PHOENIX (3TV/CBS 5) - People are now saying they won't be going to a north Phoenix restaurant anymore after they've started charging customers extra on their bill for "Prop 208." 

What has people angry is why they're footing an income tax for the restaurant's owner, when the owner may not even be taxed more at all.

Is something like this even legal? An attorney says the key here is it all comes down to if the restaurant lets people know before they eat, if a Prop 208 surcharge will be on their bill, and if they don't, then it could be consumer fraud.

Prop 208 surcharge

Duell's friend took a picture of their receipt after eating at The Creek Patio Grill in north Phoenix last weekend.

"I'm not sure how you know now what you're going to get taxed at the end of the year," said Brad Duell.

Duell's friend took a picture of their receipt after eating at The Creek Patio Grill in north Phoenix last weekend, telling Duell this charge showed up as a surprise on their bill.

"We didn't even know that we were going to get charged that until after we were charged that," Duell recalled his friend telling him.

Prop 208 surcharge

"We didn't even know that we were going to get charged that until after we were charged that," Duell said.

So, Duell called the restaurant himself.

"I called Monday afternoon and I said, 'Hey, are you guys adding this charge to your receipts?' And the lady I spoke to said, 'Yep, we are!'" he said.

Prop 208 passed in the November election and is an income surcharge for money to go to schools and education. It's only applicable to a single person making more than $250,000 a year, or a married couple making more than $500,000 a year, and the tax only comes after they exceed those amounts.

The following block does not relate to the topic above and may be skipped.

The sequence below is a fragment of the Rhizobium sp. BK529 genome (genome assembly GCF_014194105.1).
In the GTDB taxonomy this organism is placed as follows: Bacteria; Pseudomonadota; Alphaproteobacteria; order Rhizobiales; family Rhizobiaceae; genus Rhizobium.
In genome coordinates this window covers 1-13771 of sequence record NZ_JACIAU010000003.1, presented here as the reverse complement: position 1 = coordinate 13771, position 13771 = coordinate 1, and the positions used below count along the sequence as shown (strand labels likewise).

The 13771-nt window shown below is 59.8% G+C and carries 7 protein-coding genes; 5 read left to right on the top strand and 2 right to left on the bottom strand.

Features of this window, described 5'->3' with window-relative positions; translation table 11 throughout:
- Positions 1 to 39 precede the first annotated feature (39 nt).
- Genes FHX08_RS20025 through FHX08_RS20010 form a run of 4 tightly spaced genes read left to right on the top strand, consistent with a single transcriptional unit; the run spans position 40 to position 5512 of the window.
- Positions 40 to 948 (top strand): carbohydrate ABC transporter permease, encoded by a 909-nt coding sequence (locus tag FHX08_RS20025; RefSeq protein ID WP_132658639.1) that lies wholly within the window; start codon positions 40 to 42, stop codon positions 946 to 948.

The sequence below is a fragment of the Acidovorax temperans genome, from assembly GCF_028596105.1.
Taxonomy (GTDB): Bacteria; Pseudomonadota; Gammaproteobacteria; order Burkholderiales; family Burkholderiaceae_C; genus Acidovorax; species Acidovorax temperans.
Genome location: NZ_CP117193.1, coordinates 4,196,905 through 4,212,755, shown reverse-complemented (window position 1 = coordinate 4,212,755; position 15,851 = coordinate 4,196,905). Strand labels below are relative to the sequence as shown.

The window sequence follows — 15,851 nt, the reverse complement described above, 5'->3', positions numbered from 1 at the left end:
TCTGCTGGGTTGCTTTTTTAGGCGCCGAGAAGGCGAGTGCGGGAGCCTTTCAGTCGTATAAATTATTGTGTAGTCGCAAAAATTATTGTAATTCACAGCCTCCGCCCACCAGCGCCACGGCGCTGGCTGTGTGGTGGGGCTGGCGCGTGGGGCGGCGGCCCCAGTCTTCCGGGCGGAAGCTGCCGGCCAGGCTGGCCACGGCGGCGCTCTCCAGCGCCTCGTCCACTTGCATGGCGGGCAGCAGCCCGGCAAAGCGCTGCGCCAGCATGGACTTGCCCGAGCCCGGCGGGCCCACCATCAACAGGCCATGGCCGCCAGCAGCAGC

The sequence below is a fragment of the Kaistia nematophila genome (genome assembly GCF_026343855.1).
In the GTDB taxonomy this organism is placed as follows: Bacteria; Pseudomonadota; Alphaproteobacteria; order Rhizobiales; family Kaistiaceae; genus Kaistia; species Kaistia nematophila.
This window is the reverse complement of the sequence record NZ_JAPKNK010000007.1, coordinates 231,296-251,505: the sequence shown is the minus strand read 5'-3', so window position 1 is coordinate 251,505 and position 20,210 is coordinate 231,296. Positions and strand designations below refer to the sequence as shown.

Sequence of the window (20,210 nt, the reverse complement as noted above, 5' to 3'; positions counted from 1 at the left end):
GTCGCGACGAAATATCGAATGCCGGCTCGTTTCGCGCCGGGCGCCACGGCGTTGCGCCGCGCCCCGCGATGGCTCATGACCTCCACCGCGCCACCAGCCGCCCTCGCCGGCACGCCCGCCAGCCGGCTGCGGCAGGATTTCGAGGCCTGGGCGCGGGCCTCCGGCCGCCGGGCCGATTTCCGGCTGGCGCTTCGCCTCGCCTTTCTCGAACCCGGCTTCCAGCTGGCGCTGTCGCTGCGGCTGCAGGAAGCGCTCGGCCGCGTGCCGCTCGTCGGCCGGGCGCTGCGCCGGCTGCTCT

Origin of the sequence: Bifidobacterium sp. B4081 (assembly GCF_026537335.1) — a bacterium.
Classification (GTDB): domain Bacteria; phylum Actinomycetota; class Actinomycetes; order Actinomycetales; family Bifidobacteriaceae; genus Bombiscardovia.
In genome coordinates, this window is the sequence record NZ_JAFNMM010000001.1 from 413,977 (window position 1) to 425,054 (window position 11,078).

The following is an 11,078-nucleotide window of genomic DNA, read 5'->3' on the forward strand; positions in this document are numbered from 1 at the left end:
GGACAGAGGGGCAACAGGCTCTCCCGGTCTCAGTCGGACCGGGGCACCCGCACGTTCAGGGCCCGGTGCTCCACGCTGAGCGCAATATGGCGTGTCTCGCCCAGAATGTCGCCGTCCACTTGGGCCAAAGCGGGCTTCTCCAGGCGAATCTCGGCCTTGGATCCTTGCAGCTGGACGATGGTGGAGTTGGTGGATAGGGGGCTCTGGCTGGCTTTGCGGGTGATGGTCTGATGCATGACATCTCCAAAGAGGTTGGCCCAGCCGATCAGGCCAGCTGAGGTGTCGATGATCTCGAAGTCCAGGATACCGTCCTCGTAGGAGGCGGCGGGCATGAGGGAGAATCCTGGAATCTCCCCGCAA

According to the Arizona Legislature website, a very small amount of Arizonans will be taxed for Prop 208 at all. If they are, there would be no way to know how much more the owners of a restaurant will make by the end of the year to determine how much more they'd be taxed.

So, the restaurant could be charging customers for no reason at all.

"And then what do you do? Do you refund your customers at the end of the year?" said Duell. "I'm not going to go if I know that that's what their business practices are."

The question becomes, is this legal for the restaurant to do?

"You can't blindly just jam something onto someone's bill without their approval," said Phoenix attorney Jason Lamm.

Lamm said if they let customers know ahead of dining that they'll be adding a surcharge for Prop 208, then that would be legal. But if not, then that's where there could be a legal problem.

"The key is that there must be disclosure to the consumer. The consumer has to have a choice whether or not they want to pay this. And if this is something that wasn't disclosed to the patrons of the restaurant, it may constitute consumer fraud," Lamm said.

Arizona's Family called the restaurant twice Thursday and spoke to two different managers, who said they weren't authorized to talk about this and to email the general manager.

We emailed the general manager questions Thursday afternoon and asked for an interview, and never got a response back.

 

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